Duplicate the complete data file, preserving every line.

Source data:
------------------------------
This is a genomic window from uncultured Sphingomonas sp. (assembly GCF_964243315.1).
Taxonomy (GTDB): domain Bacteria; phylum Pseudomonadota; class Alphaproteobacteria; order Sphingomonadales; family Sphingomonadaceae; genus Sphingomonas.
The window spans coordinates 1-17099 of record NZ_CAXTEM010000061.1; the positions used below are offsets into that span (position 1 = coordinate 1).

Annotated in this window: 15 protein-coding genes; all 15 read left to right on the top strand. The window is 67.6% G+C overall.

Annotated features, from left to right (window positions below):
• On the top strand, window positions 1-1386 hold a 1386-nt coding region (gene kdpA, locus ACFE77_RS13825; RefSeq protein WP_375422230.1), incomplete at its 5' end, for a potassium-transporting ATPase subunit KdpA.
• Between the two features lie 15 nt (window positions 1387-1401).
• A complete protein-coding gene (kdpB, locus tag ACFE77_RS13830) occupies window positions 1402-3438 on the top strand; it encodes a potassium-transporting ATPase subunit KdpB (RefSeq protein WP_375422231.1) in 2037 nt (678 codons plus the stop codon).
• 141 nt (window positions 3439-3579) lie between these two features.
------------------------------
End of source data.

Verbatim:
This is a genomic window from uncultured Sphingomonas sp. (assembly GCF_964243315.1).
Taxonomy (GTDB): domain Bacteria; phylum Pseudomonadota; class Alphaproteobacteria; order Sphingomonadales; family Sphingomonadaceae; genus Sphingomonas.
The window spans coordinates 1-17099 of record NZ_CAXTEM010000061.1; the positions used below are offsets into that span (position 1 = coordinate 1).

Annotated in this window: 15 protein-coding genes; all 15 read left to right on the top strand. The window is 67.6% G+C overall.

Annotated features, from left to right (window positions below):
• On the top strand, window positions 1-1386 hold a 1386-nt coding region (gene kdpA, locus ACFE77_RS13825; RefSeq protein WP_375422230.1), incomplete at its 5' end, for a potassium-transporting ATPase subunit KdpA.
• Between the two features lie 15 nt (window positions 1387-1401).
• A complete protein-coding gene (kdpB, locus tag ACFE77_RS13830) occupies window positions 1402-3438 on the top strand; it encodes a potassium-transporting ATPase subunit KdpB (RefSeq protein WP_375422231.1) in 2037 nt (678 codons plus the stop codon).
• 141 nt (window positions 3439-3579) lie between these two features.